Restricting one's diet to food not rich in fat and low in calories can be an effective way to keep the weight off. However, a new study finds that following a diet high in soluble fiber may also give people the same positive outcome.
Researchers suspected that low-grade inflammation due to an altered gut microbiome can be another reason why people tend to gain more weight. Bacteria and other microorganisms thriving in the intestines play important roles in the gut. They aid in food digestion, nutrient absorption, and prevention of gut diseases caused by other foreign microorganisms.
Past studies have indicated that a low-soluble fiber diet can cause the alteration of the gut microbiome, triggering inflammation and leading to weight gain. Soluble fiber helps in the absorption of water in the intestine and binds to cholesterol and other fats, flushing them out from the body.
In the study, researchers at Georgia State University investigated the effects of diet on the structure of the intestines, fat accumulation, and weight gain. The team fed mice with a series of diets that have varying levels of soluble and insoluble fiber, proteins and fat.
They found that those mice fed with diet lacking soluble fiber gained more weight and accumulated more fat as compared to those mice on a diet rich in soluble fiber. The former group also had shorter and thinner intestines which were observed as early as two days after starting the diet. However, the researchers found that switching insoluble fiber to soluble among mice in a high-fat diet prevented them from fat accumulation and intestinal wasting.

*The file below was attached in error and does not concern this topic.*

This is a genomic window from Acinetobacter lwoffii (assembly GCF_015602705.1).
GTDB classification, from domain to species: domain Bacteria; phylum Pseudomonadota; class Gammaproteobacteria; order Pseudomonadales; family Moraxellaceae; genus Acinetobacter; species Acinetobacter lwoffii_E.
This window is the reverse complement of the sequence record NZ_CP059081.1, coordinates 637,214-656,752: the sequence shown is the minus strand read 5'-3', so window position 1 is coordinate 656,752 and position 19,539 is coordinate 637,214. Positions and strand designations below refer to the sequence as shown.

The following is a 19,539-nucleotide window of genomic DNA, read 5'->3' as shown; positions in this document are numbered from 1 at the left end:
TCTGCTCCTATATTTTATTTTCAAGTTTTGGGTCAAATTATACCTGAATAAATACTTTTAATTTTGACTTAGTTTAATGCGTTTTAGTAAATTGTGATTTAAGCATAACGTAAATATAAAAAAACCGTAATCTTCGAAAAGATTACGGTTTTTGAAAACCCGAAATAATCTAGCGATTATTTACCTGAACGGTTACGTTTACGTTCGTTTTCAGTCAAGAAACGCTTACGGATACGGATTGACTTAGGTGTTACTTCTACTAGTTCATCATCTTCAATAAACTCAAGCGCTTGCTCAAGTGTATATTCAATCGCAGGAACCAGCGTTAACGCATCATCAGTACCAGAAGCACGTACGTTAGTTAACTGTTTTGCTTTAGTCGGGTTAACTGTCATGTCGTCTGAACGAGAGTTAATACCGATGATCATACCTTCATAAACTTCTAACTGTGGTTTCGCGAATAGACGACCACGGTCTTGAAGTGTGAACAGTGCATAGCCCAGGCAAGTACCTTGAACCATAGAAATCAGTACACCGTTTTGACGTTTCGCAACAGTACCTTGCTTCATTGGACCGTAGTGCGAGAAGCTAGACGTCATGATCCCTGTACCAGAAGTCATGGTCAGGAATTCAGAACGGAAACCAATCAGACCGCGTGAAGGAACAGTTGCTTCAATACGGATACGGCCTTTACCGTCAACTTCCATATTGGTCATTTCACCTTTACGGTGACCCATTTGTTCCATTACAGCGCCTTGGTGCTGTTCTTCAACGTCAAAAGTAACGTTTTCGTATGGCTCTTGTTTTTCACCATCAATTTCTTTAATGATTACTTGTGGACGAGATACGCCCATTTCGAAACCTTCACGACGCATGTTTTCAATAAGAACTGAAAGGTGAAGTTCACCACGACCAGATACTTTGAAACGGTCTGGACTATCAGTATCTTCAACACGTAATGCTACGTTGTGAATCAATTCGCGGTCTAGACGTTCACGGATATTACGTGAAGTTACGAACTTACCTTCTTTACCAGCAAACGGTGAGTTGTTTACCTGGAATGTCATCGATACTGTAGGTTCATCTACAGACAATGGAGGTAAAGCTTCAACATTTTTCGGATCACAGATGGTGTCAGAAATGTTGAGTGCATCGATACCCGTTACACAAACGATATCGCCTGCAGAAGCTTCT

Introducing soluble fiber was also found to have restored the gut structure. There was also an increased production of short-chain fatty acids (SCFAs) when mice where fed with diet high in soluble fiber, where the opposite was observed among mice in soluble-fiber deficient diet.
With all these findings, researchers indicate that adding soluble fiber to a diet may promote good gut health and regulate weight, as the gut microbiota are driven to produce SCFAs.
"If our observations were to prove applicable to humans, it would suggest that encouraging consumption of foods with high soluble fiber content may be a means to combat the epidemic of metabolic disease. Moreover, addition of insulin and perhaps other soluble fibers to processed foods, including calorically rich obesogenic foods, may be a means to ameliorate their detrimental effects," researchers noted in a press release.
The study appears in American Journal of Physiology - Gastrointestinal and Liver Physiology.